Wednesday, May 22, 2013
cheers to the sane
Have you lost a loved one? Lost weight? Eaten too much? Thought about pain? Have trouble remembering the names of the seven dwarfs?
Well, you may be nuts. You had best start setting aside a portion of your income for the rest of your life.
Because there is a therapist out there in your future -- with bottles full of pills and a new copy of the just-issued fifth edition of the Diagnostic and Statistical Manual of Mental Disorders. Or DSM-5, as it is tagged by its wielders.
It was probably inevitable that we would all end up in a therapist's office pouring out our anguish about having to face what we once called life. But why therapists?
Not too long ago we would discuss these issues with our spouses, our family, our friends, our pastors. Even our buddies in the bowling league -- or down at the Elks lodge. But we have stopped talking to them. Either because we no longer belong to groups or we spend so much time staring at television and computer screens we do not have time for relationships.
So we hire a professional. Pay good money to make ourselves simply feel better. We once called that prostitution. We now call it therapy.
That is not to say that there are not real problems out there that can be reached through therapy. But DSM-5 is a clear imperial clarion call that the beaches of sanity must be taken in the name of weekly sessions.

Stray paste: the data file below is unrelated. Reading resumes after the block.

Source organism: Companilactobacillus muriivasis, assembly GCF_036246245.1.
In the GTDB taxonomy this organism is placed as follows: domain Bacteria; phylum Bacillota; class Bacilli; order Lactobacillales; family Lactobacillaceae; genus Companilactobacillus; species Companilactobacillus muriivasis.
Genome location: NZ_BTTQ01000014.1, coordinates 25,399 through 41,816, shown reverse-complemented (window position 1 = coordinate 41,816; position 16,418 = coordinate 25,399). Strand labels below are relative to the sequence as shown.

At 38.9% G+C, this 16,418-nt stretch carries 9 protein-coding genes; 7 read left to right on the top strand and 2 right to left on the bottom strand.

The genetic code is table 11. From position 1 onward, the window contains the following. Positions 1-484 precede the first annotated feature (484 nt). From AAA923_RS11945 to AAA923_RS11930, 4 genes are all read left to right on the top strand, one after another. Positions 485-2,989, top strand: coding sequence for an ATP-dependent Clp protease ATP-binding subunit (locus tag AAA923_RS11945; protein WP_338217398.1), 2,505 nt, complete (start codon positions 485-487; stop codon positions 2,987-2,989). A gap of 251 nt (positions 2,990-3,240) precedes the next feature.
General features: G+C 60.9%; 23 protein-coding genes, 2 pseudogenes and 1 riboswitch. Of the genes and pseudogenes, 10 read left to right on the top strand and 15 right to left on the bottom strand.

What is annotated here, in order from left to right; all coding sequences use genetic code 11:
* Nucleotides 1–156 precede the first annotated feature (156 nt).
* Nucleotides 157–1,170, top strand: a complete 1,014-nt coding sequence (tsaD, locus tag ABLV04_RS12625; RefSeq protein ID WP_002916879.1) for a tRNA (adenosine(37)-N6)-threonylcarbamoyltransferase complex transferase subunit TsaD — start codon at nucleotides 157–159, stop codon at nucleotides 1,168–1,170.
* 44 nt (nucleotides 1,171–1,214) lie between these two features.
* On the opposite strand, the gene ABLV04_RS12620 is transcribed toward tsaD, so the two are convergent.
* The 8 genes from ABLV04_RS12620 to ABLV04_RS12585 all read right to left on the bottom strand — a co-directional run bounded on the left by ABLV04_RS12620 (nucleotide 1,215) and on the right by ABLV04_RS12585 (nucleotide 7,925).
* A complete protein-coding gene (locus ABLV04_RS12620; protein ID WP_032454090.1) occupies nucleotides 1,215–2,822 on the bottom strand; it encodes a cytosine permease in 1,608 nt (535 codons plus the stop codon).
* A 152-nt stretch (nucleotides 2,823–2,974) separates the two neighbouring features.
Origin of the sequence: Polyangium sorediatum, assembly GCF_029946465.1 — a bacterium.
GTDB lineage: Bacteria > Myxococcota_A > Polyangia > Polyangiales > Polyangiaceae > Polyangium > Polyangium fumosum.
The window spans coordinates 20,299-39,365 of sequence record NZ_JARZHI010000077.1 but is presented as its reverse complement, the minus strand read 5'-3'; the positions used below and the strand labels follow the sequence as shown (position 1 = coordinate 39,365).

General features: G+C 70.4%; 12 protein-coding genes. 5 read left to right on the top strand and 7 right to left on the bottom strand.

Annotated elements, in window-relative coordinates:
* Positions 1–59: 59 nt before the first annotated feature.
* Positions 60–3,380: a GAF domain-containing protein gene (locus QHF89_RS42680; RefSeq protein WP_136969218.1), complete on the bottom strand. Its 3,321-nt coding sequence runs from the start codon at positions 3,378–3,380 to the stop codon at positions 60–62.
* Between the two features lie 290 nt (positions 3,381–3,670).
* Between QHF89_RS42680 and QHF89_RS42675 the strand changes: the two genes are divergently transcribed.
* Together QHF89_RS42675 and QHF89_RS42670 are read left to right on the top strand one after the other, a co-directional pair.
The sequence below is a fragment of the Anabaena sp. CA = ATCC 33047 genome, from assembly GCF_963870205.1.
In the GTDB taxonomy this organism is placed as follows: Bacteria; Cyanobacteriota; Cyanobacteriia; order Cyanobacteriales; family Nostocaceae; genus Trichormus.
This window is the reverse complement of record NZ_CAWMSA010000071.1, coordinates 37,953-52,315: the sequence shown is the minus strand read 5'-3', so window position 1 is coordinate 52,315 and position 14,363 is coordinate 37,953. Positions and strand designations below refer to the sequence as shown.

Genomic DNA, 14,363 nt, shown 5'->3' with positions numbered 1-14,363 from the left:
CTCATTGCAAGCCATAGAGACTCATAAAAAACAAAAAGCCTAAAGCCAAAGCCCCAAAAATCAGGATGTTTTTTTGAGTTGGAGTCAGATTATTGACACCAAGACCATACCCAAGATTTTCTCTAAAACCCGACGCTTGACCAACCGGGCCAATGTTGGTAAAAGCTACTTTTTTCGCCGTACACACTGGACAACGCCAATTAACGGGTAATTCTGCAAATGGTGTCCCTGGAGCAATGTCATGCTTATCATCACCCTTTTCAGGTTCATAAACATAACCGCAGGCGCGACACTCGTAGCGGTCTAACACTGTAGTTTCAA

At some level, "Sometimes you want to go/where everybody knows your name." Like the little restaurant/bar -- La Oficina -- that opened in my neighborhood recently.
The owner, Aaron, is one of the first people I met when I moved to Melaque. At the time, he was running a restaurant with a great view of Melaque's square. He is one of the few young Americans I have met who have decided to make their future in Mexico. It did not hurt that he was also an Oregonian.
He now has a new place. And he appears to have hit on an interesting formula for success. A bar that could be at home in a tropical boutique hotel. A short menu where each item is given extra care (my favorite being the rosemary pulled pork sandwich). And an efficient staff that speaks just enough English to make customers feel comfortable with their own creaky Spanish.
There are lots of eateries in town. But La Oficina seems to pull each of its business plan elements together until "you are glad you came."
What makes it all work is Aaron. He is the perfect bartender. Charming. A great listener. And a dispenser of folk wisdom. Wrapped in enough charisma to keep his mix of elderly expatriates and edgy young Mexicans coming back for more.
I stopped by this past weekend to enjoy the last live music act until fall. Live music always gives a place extra points on my card. Even if it inevitably attracts at least one drunk who starts acting -- loudly -- as if the staff is her personal entourage. But when a place is as good as La Oficina, The Drunk can be ignored.
I suspect far fewer people would be spending time watching a therapist thumb through the DSM-5 if they would simply spend more time with the Aarons of this world. With a nice Diet Coke sitting in front of them.